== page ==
Driving Vintage BMWs with Retro 70’s German Shoes


Being a kid of the 60s and 70s, I grew up in an era where names of West German made athletic shoes were just coming into American pop culture.

In the last couple of years, brands such as Adidas and Puma started to re-issue shoes they made in those days. Most of my personal favorites from High School sports are made again, some almost better than the originals. They just cost more.

Having bought a pair or two to satisfy my own curiosity, I realized a side effect. The shoes back then were really made to fit just your foot and not the 1” of dead air around your feet with another ¾” of cushion and padding and some type of trendy sole. A shoe that just fits my foot and nothing more is almost a novelty in sporting shoes today.

Adidas Gazelle

Then I noticed one other feature. They fit the pedals of our cars for driving much better than all these super-wide, air soled shoes of the 21st century. For a couple of good reasons, I recommended this to a few other 02 drivers. Their feedback was unanimous – drive old German cars with period correct shoes only seemed like a match made in heaven.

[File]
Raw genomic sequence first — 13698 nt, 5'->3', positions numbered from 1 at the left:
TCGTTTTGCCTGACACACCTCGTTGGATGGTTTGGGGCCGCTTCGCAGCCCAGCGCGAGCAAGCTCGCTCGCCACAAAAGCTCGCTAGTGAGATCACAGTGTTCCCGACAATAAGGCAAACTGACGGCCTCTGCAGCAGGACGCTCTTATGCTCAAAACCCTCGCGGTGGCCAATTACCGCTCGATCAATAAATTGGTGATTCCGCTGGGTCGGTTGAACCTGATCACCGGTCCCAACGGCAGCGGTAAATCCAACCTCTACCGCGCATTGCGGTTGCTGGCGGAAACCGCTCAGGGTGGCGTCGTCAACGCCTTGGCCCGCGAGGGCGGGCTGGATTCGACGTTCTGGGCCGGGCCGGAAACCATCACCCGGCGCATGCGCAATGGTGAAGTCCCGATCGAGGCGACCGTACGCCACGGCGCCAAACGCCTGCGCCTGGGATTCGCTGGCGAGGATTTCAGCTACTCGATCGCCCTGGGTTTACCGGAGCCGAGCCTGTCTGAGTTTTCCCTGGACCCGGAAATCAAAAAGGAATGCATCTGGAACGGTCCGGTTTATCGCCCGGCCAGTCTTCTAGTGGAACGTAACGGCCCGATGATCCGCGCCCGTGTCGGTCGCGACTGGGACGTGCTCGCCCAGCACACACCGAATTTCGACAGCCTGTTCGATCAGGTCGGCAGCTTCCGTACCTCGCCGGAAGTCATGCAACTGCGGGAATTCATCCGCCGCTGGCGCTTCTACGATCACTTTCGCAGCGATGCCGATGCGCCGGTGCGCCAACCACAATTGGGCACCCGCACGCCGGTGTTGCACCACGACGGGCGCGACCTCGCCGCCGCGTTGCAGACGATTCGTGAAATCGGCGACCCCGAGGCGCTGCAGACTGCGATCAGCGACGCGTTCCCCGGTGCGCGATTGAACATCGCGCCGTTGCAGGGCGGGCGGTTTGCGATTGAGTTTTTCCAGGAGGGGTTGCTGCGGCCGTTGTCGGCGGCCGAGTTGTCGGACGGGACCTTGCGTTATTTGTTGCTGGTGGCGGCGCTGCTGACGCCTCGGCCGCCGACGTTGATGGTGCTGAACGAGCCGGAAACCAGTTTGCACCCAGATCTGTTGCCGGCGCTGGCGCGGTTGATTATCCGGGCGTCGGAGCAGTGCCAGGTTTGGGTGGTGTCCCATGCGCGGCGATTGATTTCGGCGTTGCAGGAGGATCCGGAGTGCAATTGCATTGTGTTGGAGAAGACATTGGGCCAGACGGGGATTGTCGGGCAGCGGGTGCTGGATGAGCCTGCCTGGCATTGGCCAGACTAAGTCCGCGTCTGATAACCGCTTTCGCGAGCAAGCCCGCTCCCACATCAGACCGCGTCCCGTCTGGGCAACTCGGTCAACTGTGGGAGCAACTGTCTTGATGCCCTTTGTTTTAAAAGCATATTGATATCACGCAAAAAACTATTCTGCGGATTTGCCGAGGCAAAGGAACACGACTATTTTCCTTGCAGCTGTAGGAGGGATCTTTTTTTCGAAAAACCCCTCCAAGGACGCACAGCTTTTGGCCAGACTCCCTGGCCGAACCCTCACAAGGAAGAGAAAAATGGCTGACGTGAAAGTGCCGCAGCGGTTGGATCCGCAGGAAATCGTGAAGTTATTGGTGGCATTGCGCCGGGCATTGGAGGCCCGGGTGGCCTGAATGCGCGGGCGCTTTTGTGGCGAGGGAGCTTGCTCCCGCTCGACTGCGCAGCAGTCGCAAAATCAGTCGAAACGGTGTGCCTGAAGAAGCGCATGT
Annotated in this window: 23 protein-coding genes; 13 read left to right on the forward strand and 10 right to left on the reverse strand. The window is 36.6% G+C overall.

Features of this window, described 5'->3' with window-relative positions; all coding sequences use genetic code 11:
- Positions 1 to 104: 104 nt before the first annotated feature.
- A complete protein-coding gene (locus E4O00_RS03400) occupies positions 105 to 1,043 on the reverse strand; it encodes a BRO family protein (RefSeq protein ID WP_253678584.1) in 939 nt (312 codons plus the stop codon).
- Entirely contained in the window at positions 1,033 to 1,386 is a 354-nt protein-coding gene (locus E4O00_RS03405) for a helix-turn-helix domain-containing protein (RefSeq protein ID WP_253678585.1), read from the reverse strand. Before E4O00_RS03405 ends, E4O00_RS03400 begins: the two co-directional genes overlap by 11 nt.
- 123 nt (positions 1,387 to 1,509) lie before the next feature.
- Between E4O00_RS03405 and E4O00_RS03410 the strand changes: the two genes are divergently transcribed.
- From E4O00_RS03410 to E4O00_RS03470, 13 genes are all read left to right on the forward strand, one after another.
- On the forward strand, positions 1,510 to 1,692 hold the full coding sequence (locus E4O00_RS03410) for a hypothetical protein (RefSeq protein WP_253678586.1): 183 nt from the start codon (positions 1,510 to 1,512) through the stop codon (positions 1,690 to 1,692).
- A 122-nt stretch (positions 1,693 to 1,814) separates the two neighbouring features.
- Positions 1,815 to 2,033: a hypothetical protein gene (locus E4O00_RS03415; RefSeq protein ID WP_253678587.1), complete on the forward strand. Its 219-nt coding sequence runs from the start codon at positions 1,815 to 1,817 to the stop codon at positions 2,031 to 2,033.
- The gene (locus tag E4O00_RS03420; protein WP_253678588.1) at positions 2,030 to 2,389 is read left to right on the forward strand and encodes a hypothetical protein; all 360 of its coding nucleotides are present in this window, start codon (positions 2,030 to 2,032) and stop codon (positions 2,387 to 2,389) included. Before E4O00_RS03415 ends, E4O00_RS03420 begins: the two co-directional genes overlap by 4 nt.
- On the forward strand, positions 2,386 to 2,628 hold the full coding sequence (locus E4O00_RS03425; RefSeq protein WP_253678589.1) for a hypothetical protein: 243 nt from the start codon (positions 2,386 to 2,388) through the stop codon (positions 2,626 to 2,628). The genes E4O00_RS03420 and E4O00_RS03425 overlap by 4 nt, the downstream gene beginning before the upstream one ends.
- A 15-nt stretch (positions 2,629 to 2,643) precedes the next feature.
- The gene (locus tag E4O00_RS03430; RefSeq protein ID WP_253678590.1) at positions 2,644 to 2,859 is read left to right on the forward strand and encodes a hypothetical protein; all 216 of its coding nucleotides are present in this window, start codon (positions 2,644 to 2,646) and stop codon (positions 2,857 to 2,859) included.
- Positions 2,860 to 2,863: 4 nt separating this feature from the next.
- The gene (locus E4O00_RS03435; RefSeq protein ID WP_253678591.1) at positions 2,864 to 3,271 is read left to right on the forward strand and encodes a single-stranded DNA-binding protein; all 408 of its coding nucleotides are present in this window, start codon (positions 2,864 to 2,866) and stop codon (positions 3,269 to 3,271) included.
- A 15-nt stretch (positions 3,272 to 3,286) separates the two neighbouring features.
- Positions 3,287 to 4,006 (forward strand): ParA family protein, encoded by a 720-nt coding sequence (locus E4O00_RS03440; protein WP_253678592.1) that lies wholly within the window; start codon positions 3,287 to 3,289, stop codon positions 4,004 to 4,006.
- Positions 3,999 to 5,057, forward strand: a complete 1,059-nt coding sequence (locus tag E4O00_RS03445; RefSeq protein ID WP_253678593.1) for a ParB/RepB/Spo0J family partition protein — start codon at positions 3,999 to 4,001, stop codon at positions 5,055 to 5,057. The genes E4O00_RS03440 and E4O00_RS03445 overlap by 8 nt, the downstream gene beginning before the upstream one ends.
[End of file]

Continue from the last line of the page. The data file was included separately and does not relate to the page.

If you have a car, like mine with a 5 speed conversion, your transmission tunnel is a bit narrow where the heel is in relationship to the gas pedal, to accommodate the slave cylinder of the clutch. Narrow soled shoes benefit that situation even better.

In the last 2 years I’ve driven close to 10,000 miles to events across the Midwest and eastern US. The longest haul was 2,700 miles – this without a cruise control gizmo.

So, on those trips, I put two different pairs of vintage Adidas shoes to the theory of comfort and driving while on those trips – the Adidas Gazelle and the Adidas Universal. For the fashion conscience, there are at least 2 dozen color types now available for both shoe types.

I’m happy to report both the $60 Gazelle and the $70 Universal, leather shoes made originally for Soccer practice, worked very well on these drives.

The ball of your foot definitely seems more in touch with the pedals with these shoes. You can rest your heel for long periods of time with comfort. The soles of the shoes work well with heel and toe driving, and are not going to slip of the pedals either.

They are both light in weight and with a good pair of socks you can drive 8-10 hours with rests about every 200 miles or so of driving – mostly because it’s time to gas up the car again.

Since last year I have also tested the Adidas Superstar and Stan Smith and while they are bigger in width because of their designated design (basketball and tennis respectively) they still don’t seem too wide.

I’m sure there are more shoes of 70’s vintage you have all tried, as well as special driving shoes such as the Piloti types. Pass along your feedback about them and we’ll put them on the *approved* and “period correct” shoe list.

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